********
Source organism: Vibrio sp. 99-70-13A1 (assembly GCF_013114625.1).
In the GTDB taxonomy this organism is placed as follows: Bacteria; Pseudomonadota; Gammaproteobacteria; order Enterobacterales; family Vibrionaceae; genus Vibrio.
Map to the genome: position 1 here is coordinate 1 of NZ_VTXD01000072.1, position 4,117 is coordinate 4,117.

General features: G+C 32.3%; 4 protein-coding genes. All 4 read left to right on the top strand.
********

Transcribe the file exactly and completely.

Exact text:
Source organism: Vibrio sp. 99-70-13A1 (assembly GCF_013114625.1).
In the GTDB taxonomy this organism is placed as follows: Bacteria; Pseudomonadota; Gammaproteobacteria; order Enterobacterales; family Vibrionaceae; genus Vibrio.
Map to the genome: position 1 here is coordinate 1 of NZ_VTXD01000072.1, position 4,117 is coordinate 4,117.

General features: G+C 32.3%; 4 protein-coding genes. All 4 read left to right on the top strand.